Hi I'm Daniel. I had CES, and have had mobility and pain issues since. What's your health journey? — Scope | Disability forum
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Hi I'm Daniel. I had CES, and have had mobility and pain issues since. What's your health journey?

Daniel_2021
Daniel_2021 Member Posts: 51 Courageous
edited September 17 in Start here and say hello!
Hi,
I've never been in a forum ir anything like this before so not too sure what to do.
In short I had Cauda Equina Syndrome (CES) about 7-8 years ago which left me with nerve damage and some other fun things. As a consequence I was unable to do my job that I loved to self the company which partially caused a mental breakdown and suicide attempt.
I've had mobility issues and pain since then, earlier in the year I had a spinal fusion to help with the pain. That didn't go to plan as when I woke up I couldn't move my arms or legs, the arms returned but not the power in my legs leaving me using a wheelchair. I was also diagnosed with Functional Nuerological Disorder (FND).
I was recently discharged from hospital after 14 weeks including rehab. In all honesty i'm finding tge adjustment really hard,  I struggle to admit i'm disabled and then when I see someone who is more disabled than I am I feel guilty that I struggle as much as I do.
The main reason for joining is to see how people have dealt with their health issues and the journey they've been on.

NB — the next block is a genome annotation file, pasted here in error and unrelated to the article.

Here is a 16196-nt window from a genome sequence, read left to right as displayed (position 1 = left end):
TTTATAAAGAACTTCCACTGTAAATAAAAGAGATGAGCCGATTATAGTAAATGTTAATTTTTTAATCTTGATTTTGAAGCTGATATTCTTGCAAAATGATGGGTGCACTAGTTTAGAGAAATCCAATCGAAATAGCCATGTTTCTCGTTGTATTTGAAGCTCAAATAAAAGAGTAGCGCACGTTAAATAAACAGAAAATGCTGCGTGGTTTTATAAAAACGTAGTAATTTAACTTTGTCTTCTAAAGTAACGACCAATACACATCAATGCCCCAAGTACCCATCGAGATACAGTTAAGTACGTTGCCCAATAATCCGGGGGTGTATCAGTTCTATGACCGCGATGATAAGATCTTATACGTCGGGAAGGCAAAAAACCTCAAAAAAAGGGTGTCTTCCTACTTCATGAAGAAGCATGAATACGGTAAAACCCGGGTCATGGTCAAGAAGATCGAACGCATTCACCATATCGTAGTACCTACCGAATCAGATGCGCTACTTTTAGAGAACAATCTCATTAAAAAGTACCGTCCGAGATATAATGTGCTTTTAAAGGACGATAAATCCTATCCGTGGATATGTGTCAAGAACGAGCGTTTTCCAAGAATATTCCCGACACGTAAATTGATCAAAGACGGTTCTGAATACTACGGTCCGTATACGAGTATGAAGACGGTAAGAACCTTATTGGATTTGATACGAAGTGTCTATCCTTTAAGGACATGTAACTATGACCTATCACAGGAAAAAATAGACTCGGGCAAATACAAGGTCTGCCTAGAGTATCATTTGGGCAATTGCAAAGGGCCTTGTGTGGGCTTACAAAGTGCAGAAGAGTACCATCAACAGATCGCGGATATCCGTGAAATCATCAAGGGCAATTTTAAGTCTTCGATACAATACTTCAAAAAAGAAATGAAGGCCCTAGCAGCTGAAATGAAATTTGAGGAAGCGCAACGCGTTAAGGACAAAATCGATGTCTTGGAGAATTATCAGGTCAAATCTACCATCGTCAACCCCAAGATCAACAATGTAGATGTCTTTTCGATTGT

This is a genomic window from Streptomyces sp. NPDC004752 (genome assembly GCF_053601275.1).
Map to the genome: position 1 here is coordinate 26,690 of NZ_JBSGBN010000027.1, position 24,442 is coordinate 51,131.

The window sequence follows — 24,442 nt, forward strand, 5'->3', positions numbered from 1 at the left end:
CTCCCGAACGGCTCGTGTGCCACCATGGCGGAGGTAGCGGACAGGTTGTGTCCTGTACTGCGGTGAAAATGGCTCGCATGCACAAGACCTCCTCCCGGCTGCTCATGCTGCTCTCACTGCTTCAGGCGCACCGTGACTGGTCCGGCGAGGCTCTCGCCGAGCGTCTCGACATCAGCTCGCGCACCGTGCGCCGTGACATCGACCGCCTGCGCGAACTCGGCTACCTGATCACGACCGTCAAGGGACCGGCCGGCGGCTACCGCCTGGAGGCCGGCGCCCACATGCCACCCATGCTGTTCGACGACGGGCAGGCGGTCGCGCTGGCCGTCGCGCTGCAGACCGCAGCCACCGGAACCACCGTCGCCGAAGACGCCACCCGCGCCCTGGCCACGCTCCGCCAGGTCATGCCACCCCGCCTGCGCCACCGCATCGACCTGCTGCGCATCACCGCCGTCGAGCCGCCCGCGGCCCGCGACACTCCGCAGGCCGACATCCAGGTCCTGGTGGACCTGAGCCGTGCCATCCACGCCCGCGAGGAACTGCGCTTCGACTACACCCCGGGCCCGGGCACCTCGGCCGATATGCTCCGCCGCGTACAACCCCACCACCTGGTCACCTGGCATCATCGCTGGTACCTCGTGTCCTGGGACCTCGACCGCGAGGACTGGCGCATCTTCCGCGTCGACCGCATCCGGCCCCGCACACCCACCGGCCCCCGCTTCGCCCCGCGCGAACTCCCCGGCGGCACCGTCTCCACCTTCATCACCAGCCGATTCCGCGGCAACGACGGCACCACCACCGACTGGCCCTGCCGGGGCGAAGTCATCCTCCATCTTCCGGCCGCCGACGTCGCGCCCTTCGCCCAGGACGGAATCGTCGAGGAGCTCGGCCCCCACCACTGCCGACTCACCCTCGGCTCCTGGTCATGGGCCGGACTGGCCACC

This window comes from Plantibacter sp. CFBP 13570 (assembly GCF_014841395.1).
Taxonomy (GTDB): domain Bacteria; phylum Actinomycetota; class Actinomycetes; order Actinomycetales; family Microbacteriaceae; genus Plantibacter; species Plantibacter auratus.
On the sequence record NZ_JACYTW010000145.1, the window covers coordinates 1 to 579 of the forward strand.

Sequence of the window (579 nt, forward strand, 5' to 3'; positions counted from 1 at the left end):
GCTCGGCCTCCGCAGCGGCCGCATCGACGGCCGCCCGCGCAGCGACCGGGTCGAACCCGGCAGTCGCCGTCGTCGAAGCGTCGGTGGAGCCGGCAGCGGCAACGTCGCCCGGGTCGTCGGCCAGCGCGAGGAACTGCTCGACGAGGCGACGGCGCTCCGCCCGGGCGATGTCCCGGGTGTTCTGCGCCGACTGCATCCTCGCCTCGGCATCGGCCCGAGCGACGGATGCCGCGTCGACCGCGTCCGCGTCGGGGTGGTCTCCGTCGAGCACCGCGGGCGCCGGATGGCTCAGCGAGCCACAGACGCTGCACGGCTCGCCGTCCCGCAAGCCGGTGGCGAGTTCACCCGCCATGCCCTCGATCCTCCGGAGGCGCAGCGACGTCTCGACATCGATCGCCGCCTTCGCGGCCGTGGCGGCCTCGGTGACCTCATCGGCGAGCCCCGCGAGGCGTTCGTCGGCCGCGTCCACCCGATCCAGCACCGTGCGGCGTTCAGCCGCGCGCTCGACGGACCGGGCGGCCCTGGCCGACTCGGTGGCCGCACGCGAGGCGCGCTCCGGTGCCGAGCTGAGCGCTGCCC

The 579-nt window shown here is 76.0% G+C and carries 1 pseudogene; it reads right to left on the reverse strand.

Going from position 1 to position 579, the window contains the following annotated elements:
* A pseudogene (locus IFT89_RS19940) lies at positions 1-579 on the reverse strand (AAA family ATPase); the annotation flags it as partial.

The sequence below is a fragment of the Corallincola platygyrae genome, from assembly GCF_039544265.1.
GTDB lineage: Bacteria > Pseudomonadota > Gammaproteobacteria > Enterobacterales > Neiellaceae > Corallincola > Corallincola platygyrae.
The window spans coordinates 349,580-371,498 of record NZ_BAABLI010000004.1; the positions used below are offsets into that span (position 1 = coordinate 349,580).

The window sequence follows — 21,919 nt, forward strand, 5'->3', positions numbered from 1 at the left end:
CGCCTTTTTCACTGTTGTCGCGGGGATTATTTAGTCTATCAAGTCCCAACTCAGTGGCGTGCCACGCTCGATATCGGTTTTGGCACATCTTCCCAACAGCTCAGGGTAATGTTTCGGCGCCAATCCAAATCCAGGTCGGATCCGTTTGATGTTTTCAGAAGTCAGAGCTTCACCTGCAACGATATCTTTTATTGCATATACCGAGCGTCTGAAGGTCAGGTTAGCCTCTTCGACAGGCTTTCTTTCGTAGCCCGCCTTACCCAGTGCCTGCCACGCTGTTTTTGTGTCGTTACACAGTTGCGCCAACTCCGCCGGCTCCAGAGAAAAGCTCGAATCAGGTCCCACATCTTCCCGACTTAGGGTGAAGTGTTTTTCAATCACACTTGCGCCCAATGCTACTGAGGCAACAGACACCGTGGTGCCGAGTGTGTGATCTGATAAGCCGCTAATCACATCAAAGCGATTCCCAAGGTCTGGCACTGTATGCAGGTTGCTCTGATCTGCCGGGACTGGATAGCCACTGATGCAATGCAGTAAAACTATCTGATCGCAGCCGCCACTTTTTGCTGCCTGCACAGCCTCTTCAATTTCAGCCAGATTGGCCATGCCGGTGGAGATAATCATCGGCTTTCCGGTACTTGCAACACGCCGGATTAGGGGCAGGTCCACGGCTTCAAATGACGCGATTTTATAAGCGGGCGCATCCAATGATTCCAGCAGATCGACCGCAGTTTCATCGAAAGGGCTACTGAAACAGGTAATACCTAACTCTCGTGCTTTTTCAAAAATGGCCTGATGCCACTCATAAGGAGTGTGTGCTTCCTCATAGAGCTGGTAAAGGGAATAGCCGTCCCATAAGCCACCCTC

In terms of me i'm a city fan and I love reading. I love the countryside and all things nature, potentially in the future I might like to get involved in making the countryside more accessible for everyone as I think it helps the mind and body.
Hopefully that's the type of intro required, if not then just to cover my back.....Hi, i'm Daniel and new to the group, it's lovely to meet you all 😉

Comments

  • janer1967
    janer1967 Member Posts: 12,311 Disability Gamechanger
    Hi and welcome to the community 

    Becoming disabled is like a grieving process and is hard to adjust 

    Take it one day at a time and don't expect too much too soon 

    Once you accept it you will learn different ways of doing things and a different way of life 

    I list my leg 4 years ago and the following year became severly sight impaired and its been tough 

    Get any support you can there are services out there to help 

    If you have any further questions just ask 


    Here to help with my experience in hunan resources and employment rights 
  • woodbine
    woodbine Community Co-Production Group Posts: 5,323 Disability Gamechanger
    @Daniel_2021 Hi Daniel and a very warm welcome to scope, the forum and our community, you will I know find us a great friendly bunch of people and I hope you take the opportunity to get any of the help we may be able to offer.
    I fully understand when you say it's difficult to get your head round becoming disabled it happened to me when i was 38 (24 years ago), and i'm not ashamed to admit that my journey also included a suicide attempt.
    I did find in those early days that counselling was a great help, is that something you have tried or would be open to?
    Anyway look forward to seeing you around the forum and it's great that you've joined .
    cheers
    John
    I am a person with epilepsy not an epileptic, my illness doesn't define me.
  • Daniel_2021
    Daniel_2021 Member Posts: 51 Courageous
    Hi,
    Thanks for replying. It does feel a bit like grieving, i'm mainly angry and resentful at the moment.
    Prior to this I was always possitive and just liked having fun. I know I will return to that state it'll just take time.
    Have you changed/adapted any of your hobbies or interests since having your issues?
  • Teddybear12
    Teddybear12 Member Posts: 765 Pioneering
    edited September 15